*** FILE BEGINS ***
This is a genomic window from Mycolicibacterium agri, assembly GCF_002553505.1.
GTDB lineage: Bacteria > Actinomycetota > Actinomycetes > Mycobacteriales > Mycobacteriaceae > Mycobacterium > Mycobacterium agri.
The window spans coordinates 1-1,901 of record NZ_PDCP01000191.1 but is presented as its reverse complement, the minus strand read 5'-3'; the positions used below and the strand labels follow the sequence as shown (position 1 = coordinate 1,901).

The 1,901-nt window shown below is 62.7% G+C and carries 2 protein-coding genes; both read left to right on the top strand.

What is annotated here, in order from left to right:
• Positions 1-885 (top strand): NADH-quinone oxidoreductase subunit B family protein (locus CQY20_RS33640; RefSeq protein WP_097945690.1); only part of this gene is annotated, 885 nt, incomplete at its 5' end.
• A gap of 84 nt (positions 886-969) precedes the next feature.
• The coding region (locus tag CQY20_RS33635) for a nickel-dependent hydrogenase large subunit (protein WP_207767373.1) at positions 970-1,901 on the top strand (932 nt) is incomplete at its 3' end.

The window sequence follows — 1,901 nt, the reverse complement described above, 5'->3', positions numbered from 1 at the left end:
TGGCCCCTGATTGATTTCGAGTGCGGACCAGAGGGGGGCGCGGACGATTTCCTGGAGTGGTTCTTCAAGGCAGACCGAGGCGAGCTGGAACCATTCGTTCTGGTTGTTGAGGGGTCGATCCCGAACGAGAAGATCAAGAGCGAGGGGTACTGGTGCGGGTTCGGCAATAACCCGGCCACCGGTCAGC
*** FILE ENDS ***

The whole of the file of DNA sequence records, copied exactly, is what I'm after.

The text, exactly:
This is a genomic window from Mycolicibacterium agri, assembly GCF_002553505.1.
GTDB lineage: Bacteria > Actinomycetota > Actinomycetes > Mycobacteriales > Mycobacteriaceae > Mycobacterium > Mycobacterium agri.
The window spans coordinates 1-1,901 of record NZ_PDCP01000191.1 but is presented as its reverse complement, the minus strand read 5'-3'; the positions used below and the strand labels follow the sequence as shown (position 1 = coordinate 1,901).

The 1,901-nt window shown below is 62.7% G+C and carries 2 protein-coding genes; both read left to right on the top strand.

What is annotated here, in order from left to right:
• Positions 1-885 (top strand): NADH-quinone oxidoreductase subunit B family protein (locus CQY20_RS33640; RefSeq protein WP_097945690.1); only part of this gene is annotated, 885 nt, incomplete at its 5' end.
• A gap of 84 nt (positions 886-969) precedes the next feature.
• The coding region (locus tag CQY20_RS33635) for a nickel-dependent hydrogenase large subunit (protein WP_207767373.1) at positions 970-1,901 on the top strand (932 nt) is incomplete at its 3' end.

The window sequence follows — 1,901 nt, the reverse complement described above, 5'->3', positions numbered from 1 at the left end:
TGGCCCCTGATTGATTTCGAGTGCGGACCAGAGGGGGGCGCGGACGATTTCCTGGAGTGGTTCTTCAAGGCAGACCGAGGCGAGCTGGAACCATTCGTTCTGGTTGTTGAGGGGTCGATCCCGAACGAGAAGATCAAGAGCGAGGGGTACTGGTGCGGGTTCGGCAATAACCCGGCCACCGGTCAGC